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Advice Needed

New answer on Oct 06, 2023
7 Answers
Anonymous A asked on Oct 04, 2023

I have secured a job offer for a consulting firm in the US due to start in 2024. Since getting the offer I have stopped case preparing and focused on my current role. I feel like I am almost missing something as I invested a lot into my prep. I also feel that I may lose some of skills developed whilst preparing. 

Is this normal and what can I do to combat it? Should I be up-skilling or learning anything prior to starting?

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Content Creator
replied on Oct 06, 2023
#1 Coach for Sessions (4.500+) | 1.500+ 5-Star Reviews | Proven Success (➡ | Ex BCG | 10Y+ Coaching

Hi there,

Congratulations on your offer! In terms of your question:

Q: Is this normal and what can I do to combat it? Should I be up-skilling or learning anything prior to starting?

It’s normal to feel a bit out of touch once you stop preparing for case interviews.

In terms of what to do before joining, I would recommend to consider the following:

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You are probably fine with Excel and PowerPoint, if not you can take a quick course to review the basics. You can check in advance with your office if they recommend training on any other tool, such as Alteryx or Tableau and if so, do some prep on that.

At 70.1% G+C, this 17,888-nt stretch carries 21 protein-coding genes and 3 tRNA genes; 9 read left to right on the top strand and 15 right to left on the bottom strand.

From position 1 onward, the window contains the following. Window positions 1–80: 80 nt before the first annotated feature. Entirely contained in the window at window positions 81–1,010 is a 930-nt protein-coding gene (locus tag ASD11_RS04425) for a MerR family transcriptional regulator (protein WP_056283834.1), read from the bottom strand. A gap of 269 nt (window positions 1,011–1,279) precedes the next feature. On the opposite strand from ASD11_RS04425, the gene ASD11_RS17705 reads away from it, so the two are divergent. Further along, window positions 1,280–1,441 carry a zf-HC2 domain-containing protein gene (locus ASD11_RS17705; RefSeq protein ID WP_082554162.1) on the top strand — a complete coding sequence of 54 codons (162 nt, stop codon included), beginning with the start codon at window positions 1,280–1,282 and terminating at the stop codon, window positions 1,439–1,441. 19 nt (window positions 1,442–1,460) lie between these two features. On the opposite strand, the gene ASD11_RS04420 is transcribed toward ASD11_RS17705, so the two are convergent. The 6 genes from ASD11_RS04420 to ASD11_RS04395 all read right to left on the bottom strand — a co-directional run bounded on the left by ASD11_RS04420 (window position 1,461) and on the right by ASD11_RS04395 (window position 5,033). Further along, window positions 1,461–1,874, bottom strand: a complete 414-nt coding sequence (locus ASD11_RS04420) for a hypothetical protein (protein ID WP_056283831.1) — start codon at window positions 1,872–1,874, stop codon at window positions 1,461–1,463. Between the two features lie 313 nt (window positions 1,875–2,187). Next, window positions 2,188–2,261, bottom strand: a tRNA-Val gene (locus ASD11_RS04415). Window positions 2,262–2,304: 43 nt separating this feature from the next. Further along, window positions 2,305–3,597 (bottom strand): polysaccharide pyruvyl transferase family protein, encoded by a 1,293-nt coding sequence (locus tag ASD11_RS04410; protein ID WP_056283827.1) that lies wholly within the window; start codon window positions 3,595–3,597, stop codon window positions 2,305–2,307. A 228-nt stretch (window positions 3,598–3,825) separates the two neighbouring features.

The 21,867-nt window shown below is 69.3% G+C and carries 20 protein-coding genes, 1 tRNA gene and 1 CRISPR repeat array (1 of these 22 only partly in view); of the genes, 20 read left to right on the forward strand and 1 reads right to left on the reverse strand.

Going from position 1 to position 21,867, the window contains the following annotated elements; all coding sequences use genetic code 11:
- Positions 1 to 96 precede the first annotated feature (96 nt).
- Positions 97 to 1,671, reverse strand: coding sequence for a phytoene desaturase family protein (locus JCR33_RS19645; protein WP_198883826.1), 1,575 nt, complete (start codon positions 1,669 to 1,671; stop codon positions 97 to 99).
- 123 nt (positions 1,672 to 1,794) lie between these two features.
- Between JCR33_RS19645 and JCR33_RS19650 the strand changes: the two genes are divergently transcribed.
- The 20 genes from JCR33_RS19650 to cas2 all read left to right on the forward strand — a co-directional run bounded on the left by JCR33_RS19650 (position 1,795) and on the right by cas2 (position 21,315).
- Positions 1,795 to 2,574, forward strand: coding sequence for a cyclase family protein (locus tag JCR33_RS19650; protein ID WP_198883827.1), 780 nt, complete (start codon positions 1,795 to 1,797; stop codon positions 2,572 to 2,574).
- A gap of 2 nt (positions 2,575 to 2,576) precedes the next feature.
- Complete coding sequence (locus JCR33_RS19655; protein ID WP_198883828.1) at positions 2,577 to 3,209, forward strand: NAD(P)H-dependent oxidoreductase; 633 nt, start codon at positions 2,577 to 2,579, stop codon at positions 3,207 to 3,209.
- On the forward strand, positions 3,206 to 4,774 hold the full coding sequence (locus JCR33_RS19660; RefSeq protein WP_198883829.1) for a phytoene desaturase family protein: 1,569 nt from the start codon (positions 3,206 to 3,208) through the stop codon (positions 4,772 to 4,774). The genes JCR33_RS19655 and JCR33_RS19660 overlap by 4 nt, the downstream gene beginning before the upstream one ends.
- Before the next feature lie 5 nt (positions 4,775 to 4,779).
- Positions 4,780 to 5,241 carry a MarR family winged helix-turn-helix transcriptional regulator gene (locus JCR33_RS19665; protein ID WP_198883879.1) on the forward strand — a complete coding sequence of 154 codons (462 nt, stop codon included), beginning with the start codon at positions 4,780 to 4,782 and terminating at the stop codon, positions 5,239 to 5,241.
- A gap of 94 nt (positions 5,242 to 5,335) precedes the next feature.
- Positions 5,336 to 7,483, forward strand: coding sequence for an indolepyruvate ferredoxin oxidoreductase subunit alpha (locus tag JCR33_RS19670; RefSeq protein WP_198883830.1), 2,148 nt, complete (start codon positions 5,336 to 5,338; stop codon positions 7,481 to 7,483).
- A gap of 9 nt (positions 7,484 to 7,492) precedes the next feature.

One of the most important things you can learn with any IT tool is shortcuts – they will increase substantially your productivity.

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If your office specializes in specific industries where you would like to work, it would be good to get a minimum knowledge of them in advance. You will still learn the most during the job so this is not strictly necessary.

You can find some tips on recent consulting trends here:

 11 New Consulting Trends You Should Know

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A good way to invest your extra time before starting is to… read. You probably won’t have much time to do this later and reading can help you substantially to accelerate your personal growth.

Personally I don’t have much time to read, so I listen to books – Audible is great for this. You can easily listen to a book per week with minimum effort. You absorb books differently when you listen, so you have to check if this works for you.